Note the dummy implementations of the interceptors whose aren't needed here.
This Simulation must be located somewhere under the simulations folder.

Now, we can launch it and see where are stored the results.

That's enough boy...
Let it shot the server and generate the result.
 ...
...
Done? ok.

Now, that all bullets have been shot, you can go in this folder gatling-project/target/gatling-test/result.
See? True! Every run will create a specific folder under this one, named run-${scenario-name}-time.
Make some jump in it and locate the index.html file, open it in your browser and see the magic happened. 
NB: check this page for information about the reports. 
So far, so good. But we're writing web apps and we want to stress them... we all know that the google server won't crash (that easy). 
Let's move to Play2 (or you can write your own app w/o Play2 using Spray or another Java framework maybe, then mimic the following).

Gatling for Play2

For this part, I also wrote an application that makes use of the "plugin" introduced in the previous post.
It's quite complicated, not yet polished and might be a good topic for a future post, because I tried to make an application based on Event Sourcing with some workflows and usages of pure functional structure like Lens, Writer, State, Monad and so forth.

But let's stick with the actual topic, if you fork the project and browse a bit its build configuration you'll see that it is near from the one we just talked about. But still that some particularities are presents...

Definition

First of all, since Play2 has its own convention for sources folders (app, test under the root) we'll redefine those folders for gatling as well.
In order to do that, we must adapt the following configuration keys:

Actually, yeah, we've just skipped the "src" folder. Anyway. 
So far, so good... 
I heard you... 
But, do you known that we're already done? 
Allez, let's write a test.

Write

If you started from scratch (without forking the sample app) you can now stress test your index page that will render the default welcome page defined in Play2.
See the below Gist for that, or its follower for a more complicated one using the app.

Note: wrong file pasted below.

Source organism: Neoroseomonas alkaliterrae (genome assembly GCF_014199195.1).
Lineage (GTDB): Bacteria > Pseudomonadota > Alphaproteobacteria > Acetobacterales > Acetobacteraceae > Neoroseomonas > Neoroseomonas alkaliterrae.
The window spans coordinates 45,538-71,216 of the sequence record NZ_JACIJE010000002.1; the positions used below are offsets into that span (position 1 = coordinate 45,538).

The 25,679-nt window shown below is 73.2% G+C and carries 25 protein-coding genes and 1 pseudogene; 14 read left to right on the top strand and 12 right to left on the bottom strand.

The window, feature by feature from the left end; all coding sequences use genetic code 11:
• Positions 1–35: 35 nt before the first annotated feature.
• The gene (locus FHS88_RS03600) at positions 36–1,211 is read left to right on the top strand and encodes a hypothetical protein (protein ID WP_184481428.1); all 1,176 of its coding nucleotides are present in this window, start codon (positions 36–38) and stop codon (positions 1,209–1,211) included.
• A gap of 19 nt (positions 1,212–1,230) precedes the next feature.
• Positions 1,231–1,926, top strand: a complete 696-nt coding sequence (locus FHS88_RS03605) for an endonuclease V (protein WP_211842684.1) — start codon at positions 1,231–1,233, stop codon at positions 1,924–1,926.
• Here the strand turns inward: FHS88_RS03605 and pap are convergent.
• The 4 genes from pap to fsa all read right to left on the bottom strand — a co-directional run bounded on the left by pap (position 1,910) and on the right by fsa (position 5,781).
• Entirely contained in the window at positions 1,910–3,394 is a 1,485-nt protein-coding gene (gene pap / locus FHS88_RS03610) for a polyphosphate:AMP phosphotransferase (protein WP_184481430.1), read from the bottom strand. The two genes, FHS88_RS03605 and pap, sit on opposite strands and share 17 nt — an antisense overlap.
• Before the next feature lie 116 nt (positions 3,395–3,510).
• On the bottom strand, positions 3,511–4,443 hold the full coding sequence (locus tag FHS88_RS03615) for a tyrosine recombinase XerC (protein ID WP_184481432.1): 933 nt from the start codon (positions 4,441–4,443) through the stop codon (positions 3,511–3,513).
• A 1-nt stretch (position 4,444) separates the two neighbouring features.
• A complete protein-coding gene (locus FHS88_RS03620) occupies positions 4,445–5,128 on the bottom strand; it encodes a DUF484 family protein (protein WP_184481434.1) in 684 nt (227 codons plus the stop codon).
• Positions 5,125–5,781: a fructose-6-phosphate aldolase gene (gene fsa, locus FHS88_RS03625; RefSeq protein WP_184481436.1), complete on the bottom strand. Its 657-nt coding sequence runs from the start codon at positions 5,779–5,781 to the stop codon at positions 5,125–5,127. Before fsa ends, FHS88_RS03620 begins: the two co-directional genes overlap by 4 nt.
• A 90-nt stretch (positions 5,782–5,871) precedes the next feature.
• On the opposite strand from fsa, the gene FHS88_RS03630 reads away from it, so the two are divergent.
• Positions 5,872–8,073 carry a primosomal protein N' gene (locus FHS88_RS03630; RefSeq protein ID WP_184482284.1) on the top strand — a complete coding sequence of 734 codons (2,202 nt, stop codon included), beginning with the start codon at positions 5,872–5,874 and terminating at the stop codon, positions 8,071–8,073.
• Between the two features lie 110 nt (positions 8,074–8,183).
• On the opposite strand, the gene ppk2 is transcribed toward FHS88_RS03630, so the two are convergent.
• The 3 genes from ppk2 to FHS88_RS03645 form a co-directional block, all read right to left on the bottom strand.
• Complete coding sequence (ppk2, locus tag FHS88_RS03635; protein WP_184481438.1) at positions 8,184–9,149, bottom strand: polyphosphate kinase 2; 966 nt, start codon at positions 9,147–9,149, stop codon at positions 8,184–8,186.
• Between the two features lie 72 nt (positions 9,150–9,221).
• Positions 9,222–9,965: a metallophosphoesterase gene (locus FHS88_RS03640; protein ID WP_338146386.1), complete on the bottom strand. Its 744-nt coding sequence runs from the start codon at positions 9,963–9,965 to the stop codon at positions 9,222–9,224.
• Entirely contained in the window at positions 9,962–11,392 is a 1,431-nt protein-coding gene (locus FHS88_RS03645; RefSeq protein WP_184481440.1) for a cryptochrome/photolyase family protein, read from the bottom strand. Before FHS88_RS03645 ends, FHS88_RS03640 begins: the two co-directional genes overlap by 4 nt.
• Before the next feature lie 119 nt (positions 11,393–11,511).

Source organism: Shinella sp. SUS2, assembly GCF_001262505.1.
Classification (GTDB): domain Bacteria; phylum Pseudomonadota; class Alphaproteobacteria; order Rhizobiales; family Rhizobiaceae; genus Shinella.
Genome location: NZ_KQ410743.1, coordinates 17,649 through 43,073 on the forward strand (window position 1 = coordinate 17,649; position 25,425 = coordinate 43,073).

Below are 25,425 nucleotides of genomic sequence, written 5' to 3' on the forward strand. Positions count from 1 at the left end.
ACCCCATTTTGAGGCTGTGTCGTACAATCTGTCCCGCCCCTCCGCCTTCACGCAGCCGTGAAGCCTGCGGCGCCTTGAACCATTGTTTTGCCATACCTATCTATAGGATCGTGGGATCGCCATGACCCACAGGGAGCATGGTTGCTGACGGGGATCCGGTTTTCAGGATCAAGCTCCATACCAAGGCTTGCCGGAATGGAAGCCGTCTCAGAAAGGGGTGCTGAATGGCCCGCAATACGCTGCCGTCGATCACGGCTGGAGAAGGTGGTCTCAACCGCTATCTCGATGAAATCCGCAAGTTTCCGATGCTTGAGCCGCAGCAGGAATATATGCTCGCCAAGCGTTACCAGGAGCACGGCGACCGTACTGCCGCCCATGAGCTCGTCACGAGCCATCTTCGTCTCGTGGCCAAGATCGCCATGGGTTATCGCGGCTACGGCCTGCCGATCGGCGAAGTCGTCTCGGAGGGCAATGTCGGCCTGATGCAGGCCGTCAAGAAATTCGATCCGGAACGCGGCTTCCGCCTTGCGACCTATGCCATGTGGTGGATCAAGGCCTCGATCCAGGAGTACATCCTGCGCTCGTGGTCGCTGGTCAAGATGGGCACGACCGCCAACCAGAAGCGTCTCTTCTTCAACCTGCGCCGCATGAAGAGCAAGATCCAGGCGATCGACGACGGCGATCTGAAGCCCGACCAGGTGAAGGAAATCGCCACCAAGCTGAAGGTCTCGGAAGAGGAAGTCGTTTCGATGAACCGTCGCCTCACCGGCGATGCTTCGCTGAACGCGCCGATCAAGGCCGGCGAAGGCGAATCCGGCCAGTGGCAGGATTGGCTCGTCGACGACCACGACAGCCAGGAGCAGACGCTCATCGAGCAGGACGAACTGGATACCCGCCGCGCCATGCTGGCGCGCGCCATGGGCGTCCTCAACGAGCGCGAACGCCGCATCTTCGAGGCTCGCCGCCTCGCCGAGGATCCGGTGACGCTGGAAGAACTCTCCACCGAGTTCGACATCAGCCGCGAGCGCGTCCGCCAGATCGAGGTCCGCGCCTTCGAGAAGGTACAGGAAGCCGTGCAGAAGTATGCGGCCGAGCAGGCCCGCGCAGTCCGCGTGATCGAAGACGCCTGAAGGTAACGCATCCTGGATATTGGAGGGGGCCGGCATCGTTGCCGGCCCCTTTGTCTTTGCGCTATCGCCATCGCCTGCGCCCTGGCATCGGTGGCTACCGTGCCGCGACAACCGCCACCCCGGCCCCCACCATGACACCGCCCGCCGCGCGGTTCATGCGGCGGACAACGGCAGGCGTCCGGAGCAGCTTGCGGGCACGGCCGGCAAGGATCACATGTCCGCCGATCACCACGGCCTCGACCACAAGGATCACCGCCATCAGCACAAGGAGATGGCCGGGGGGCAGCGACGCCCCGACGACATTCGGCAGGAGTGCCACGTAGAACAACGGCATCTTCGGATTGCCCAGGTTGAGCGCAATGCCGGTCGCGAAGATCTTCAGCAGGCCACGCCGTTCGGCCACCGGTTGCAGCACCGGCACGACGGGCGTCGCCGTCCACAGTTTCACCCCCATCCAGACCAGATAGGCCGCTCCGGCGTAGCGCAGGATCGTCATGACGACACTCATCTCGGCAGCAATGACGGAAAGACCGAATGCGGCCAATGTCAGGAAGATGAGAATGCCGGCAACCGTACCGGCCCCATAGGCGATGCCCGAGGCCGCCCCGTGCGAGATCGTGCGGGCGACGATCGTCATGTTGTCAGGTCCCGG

Look what I've done Dad! 
In the Simulations, all we had to do is to simply declare an available port on which the framework can start the server, and its needed FakeApplication to have access to the routing. 
Then when we had to build a request path, we've just had to do the same as in our templates, that is, use the routes object under the controller package. Amazing
Furthermore, we can also reuse our type checked Form to build our feeder. Waouw
But, at this stage, there still some boilerplate (parameters). Looser.

Launch

And now, it's time to stress test our server and see how it'd behave on production. (Ok, that's not 100% true, since Gatling is running on the same machine...)

For that, just do the following:

Wait. Again.

Now, go to you result directory (the path hasn't changed). Open in your browser and let the shine comes in.

Wrap Up

At this stage, with small and few injuries we can use Gatling-Tool without having to install or trick stuffs in order to have information about our web app.
This by using either a full SBT application or a Play2 based one.
I know that there still a lot to do, but at least the basic features are there, and I'll enjoy anyone forking it, scrapping it if necessary and let me know.

Last words

I hope you liked these posts, otherwise I'd like to apologize because I did all projects and the blogs on the train, half asleep every morning and evening, back and forth from my actual mission's workplace.

Now I'm gonna sleep in this train...
Oh no, I can't...
I've to write my book now.